Posted by: doug308 | October 5, 2011

Footing nuclear energy’s bill: is there an ideal financial model?

Despite economic uncertainty and poor growth rates, the US is still forging ahead with its plan to prolong and re-build its nuclear fleet. In these times of uncertainty which financial models should be explored? We look to the state of Florida as a barometer of financial options and hurdles, both past and present.

By Peter Taberner

While no industry is bullet proof from recession construction, companies can take advantage of historically low interest rates ensuring that borrowing capital is cheap, and there is also the low hanging fruit of commodity prices that are favourable.

Leslie Kass, NEI senior director, business policy and fuel supply, says: “ Energy infrastructure will need to be replaced in countries where generating plants are aging and no longer efficient to operate and/or new generating facilities need to be constructed where demand growth requires additional resources.

“All energy infrastructure is expensive and utilities and governments are struggling with how to pay for these efforts in a manner that will least impact households and businesses where the economy is struggling.”

She adds: “Access to low cost financing is the key to keeping costs down during this capital intensive build cycle. This can be achieved through loan guarantee programs, bond issues, purchase power agreements, or construction work in progress payments to allow financing costs to be paid as they are incurred.”

Who is footing the bill?

However despite their unequivocal support for the nuclear industry the Obama administration is highly unlikely to put its hands in its pocket, and globally only in countries where the industry is state-owned will government help be available.

New nuclear plants are set to be the growth area in the industry, and there has been a surge in applications for a construction and operating licences. Although the NRC are more concerned with the safety of the plants as opposed to the costs.

In Florida controversy has been caused by the proposal from utilities Florida Power and Light and Progress Energy that part of the costs of reparations to nuclear buildings are to be incurred by the consumer to the tune of $335m.

Florida Power and Light have two reactors St. Lucie 1 and St. Lucie 2 and Progress Energy have their Crystal River plant that are on a Federal list of 27 reactors that have been earmarked for upgrades, particularly for withstanding earthquakes. In addition, FPL has plans to develop two more nuclear units at Turkey Point, units six and seven.

Progress Energy did engage in discussions with outside sourced engineers to analyse all possibilities for repairs, and 22 options were originally put on the table that was narrowed down to four. These comprised of technical issues, constructability, licensing feasibility as well as cost.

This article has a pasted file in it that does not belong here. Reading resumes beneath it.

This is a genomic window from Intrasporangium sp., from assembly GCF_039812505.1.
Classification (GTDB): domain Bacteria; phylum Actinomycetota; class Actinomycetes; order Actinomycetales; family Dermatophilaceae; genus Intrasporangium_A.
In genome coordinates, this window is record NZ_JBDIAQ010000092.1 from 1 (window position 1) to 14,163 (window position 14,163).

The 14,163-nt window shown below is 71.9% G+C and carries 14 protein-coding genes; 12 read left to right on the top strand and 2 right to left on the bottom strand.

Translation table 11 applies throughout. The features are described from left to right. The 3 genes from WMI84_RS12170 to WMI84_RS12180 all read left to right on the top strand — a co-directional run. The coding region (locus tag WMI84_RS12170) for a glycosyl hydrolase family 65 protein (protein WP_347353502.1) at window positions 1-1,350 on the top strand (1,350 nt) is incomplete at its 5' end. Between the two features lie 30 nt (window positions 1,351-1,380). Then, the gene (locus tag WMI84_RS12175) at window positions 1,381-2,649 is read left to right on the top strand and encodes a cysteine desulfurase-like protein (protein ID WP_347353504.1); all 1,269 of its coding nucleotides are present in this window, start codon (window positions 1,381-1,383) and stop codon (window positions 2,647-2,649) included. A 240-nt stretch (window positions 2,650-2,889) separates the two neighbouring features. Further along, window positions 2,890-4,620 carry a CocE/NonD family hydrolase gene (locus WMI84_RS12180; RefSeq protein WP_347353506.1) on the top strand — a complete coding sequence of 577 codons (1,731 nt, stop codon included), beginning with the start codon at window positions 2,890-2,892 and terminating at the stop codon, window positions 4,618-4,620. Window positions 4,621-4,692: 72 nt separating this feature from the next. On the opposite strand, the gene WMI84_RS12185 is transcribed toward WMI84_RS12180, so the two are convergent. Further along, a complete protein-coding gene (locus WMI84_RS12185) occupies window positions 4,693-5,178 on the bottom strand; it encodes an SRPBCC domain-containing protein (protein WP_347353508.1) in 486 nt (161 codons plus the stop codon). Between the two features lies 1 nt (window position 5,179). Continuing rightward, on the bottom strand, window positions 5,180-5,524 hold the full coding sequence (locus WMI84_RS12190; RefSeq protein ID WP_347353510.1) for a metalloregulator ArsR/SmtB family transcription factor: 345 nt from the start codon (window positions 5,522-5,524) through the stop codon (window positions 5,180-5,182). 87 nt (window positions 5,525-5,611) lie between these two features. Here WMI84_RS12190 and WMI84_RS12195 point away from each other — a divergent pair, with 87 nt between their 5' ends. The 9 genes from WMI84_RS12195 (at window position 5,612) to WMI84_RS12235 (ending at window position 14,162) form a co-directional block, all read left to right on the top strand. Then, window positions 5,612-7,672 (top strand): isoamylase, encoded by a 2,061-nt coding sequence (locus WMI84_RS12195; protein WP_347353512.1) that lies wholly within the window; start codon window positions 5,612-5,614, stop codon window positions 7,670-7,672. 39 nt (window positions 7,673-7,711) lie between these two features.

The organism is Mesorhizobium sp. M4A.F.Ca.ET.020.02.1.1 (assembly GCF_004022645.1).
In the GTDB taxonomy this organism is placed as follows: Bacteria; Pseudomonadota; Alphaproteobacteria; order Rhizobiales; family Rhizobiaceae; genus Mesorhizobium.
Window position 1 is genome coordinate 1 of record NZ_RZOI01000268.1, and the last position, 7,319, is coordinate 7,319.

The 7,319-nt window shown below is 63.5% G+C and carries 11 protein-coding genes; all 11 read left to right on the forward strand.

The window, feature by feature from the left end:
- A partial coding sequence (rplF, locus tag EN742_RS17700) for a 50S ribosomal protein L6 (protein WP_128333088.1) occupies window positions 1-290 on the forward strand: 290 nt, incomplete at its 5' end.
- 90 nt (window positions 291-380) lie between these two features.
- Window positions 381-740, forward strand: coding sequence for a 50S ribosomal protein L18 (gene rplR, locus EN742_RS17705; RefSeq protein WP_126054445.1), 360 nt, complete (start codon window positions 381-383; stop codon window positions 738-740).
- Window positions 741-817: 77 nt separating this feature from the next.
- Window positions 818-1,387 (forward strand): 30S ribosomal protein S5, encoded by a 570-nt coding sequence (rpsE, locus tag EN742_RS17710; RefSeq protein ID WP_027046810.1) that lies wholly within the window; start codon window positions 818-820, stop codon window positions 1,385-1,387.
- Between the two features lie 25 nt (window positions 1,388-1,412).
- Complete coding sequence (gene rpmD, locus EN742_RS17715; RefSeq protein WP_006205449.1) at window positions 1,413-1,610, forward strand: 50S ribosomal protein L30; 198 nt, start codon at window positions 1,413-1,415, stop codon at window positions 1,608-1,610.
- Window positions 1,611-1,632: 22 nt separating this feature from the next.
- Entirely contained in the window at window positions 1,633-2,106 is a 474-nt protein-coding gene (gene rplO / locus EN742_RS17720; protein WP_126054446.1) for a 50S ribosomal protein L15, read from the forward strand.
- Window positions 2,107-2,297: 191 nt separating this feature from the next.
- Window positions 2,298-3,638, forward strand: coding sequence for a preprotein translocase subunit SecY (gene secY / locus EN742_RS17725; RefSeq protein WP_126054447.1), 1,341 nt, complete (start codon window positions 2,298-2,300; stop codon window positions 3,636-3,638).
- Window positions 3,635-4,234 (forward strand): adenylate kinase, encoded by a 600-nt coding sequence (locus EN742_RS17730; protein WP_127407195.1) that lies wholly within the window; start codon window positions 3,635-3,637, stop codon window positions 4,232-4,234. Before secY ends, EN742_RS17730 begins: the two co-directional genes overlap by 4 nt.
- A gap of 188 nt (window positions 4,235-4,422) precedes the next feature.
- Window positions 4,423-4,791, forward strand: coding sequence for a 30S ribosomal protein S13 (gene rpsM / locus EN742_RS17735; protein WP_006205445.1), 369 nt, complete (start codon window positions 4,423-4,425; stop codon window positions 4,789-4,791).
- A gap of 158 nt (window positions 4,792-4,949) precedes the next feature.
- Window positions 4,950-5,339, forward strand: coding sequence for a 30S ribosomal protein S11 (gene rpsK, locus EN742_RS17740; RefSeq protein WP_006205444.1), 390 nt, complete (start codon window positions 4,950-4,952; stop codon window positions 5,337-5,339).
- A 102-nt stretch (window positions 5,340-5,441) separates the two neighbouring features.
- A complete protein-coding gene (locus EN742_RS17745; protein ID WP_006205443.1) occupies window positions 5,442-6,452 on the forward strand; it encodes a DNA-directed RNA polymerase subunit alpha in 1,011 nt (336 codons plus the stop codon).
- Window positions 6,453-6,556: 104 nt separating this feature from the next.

They finally decided to remove and replace concrete in the containment structure walls that reached an estimated cost of between $900m and $1.3bn.

Part of the outlay will be covered by their insurance arrangements for property damage and costs of replacement power, they have received $265m from Nuclear Electric Insurance Limited, leaving the consumer to bear the brunt of defraying the rest.

Consumer concerns

The methods from both of the utilities has been criticised by the Florida Office of Public Counsel that participates in discourse over consumer issues within the Florida Legislature.

In 2006 the Florida Legislature made an amendment to a statute that governs the Florida Public Service Commission (FSPC) ratemaking authority that created an incentive for utilities to invest in nuclear facilities.

The legislation directed the FSPC to provide alternatives to traditional means of recovering costs of nuclear investment; this allowed the utilities to file petitions requesting that they can recover costs of the site selection, pre- construction costs and the carrying costs of the construction. An estimate of the total capital costs and long term economic feasibility then have to be given.

Following the petitions exercise, the FSPC now has a ‘prudence review’ of the plans and on this occasion the Office of Public Counsel did take issue with the utilities’ plans.

“Our expert witness, Dr. William Jacobs of GDS Associates, testified that, because of the extreme complexity and uncertainties associated with these particular expansions of existing, operating nuclear units, FPL was imprudent when it decided to “fast track” the development of the up rates” said Joseph McGlothlin, Associate Public Counsel.

It’s all about timing

This will not make good reading for consumers in the sunshine state, but nuclear energy is hardly the only utility that places investment costs onto their customers.

As Leslie Kass points out: “The one open question is timing. The construction work in progress allowances for nuclear plants in Florida, Georgia and South Carolina mean that consumers pay for the costs of financing as they occur, which is before the plant is operational.

“It will ultimately save consumers billions of dollars over the life of the plant, but in austere times it can be difficult to justify payments now for an asset they will enjoy later. The public utilities’ commissions in these states have decided that the benefits of clean, reliable, low cost electricity for sixty plus years is a reasonable trade for some early payments.”


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